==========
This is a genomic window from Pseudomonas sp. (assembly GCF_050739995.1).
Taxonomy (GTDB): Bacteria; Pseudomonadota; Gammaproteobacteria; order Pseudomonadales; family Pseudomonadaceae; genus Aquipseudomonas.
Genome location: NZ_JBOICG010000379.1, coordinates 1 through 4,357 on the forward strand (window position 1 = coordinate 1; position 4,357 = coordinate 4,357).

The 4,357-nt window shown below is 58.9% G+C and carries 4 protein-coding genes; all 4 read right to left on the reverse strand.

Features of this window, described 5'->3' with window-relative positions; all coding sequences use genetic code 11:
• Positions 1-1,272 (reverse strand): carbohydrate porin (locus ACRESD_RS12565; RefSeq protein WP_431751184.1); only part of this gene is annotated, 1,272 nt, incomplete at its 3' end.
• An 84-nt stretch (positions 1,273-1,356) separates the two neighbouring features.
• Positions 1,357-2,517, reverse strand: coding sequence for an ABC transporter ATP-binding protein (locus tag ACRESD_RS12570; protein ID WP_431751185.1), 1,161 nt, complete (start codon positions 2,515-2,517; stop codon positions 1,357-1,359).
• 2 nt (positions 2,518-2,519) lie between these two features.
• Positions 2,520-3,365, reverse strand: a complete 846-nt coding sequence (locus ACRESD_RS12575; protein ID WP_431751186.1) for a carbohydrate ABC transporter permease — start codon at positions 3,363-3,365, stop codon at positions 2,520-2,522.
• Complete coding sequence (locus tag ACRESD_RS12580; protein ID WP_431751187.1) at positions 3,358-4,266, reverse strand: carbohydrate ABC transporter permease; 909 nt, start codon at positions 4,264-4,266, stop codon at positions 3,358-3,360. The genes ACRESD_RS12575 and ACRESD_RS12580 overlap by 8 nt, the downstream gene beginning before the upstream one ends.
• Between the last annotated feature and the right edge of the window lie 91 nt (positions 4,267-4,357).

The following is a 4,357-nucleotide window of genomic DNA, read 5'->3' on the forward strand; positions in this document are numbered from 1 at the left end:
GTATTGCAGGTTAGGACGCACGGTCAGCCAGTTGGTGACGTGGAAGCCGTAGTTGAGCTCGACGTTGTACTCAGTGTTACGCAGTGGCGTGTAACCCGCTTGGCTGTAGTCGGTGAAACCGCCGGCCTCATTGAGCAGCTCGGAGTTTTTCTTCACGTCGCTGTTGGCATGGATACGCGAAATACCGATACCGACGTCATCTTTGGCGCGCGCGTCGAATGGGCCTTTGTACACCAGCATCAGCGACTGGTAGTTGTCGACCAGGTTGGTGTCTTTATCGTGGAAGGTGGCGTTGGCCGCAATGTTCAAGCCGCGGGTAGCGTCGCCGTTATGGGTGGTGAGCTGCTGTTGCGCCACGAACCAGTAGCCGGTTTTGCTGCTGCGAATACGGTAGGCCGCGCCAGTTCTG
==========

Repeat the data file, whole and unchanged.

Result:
This is a genomic window from Pseudomonas sp. (assembly GCF_050739995.1).
Taxonomy (GTDB): Bacteria; Pseudomonadota; Gammaproteobacteria; order Pseudomonadales; family Pseudomonadaceae; genus Aquipseudomonas.
Genome location: NZ_JBOICG010000379.1, coordinates 1 through 4,357 on the forward strand (window position 1 = coordinate 1; position 4,357 = coordinate 4,357).

The 4,357-nt window shown below is 58.9% G+C and carries 4 protein-coding genes; all 4 read right to left on the reverse strand.

Features of this window, described 5'->3' with window-relative positions; all coding sequences use genetic code 11:
• Positions 1-1,272 (reverse strand): carbohydrate porin (locus ACRESD_RS12565; RefSeq protein WP_431751184.1); only part of this gene is annotated, 1,272 nt, incomplete at its 3' end.
• An 84-nt stretch (positions 1,273-1,356) separates the two neighbouring features.
• Positions 1,357-2,517, reverse strand: coding sequence for an ABC transporter ATP-binding protein (locus tag ACRESD_RS12570; protein ID WP_431751185.1), 1,161 nt, complete (start codon positions 2,515-2,517; stop codon positions 1,357-1,359).
• 2 nt (positions 2,518-2,519) lie between these two features.
• Positions 2,520-3,365, reverse strand: a complete 846-nt coding sequence (locus ACRESD_RS12575; protein ID WP_431751186.1) for a carbohydrate ABC transporter permease — start codon at positions 3,363-3,365, stop codon at positions 2,520-2,522.
• Complete coding sequence (locus tag ACRESD_RS12580; protein ID WP_431751187.1) at positions 3,358-4,266, reverse strand: carbohydrate ABC transporter permease; 909 nt, start codon at positions 4,264-4,266, stop codon at positions 3,358-3,360. The genes ACRESD_RS12575 and ACRESD_RS12580 overlap by 8 nt, the downstream gene beginning before the upstream one ends.
• Between the last annotated feature and the right edge of the window lie 91 nt (positions 4,267-4,357).

The following is a 4,357-nucleotide window of genomic DNA, read 5'->3' on the forward strand; positions in this document are numbered from 1 at the left end:
GTATTGCAGGTTAGGACGCACGGTCAGCCAGTTGGTGACGTGGAAGCCGTAGTTGAGCTCGACGTTGTACTCAGTGTTACGCAGTGGCGTGTAACCCGCTTGGCTGTAGTCGGTGAAACCGCCGGCCTCATTGAGCAGCTCGGAGTTTTTCTTCACGTCGCTGTTGGCATGGATACGCGAAATACCGATACCGACGTCATCTTTGGCGCGCGCGTCGAATGGGCCTTTGTACACCAGCATCAGCGACTGGTAGTTGTCGACCAGGTTGGTGTCTTTATCGTGGAAGGTGGCGTTGGCCGCAATGTTCAAGCCGCGGGTAGCGTCGCCGTTATGGGTGGTGAGCTGCTGTTGCGCCACGAACCAGTAGCCGGTTTTGCTGCTGCGAATACGGTAGGCCGCGCCAGTTCTG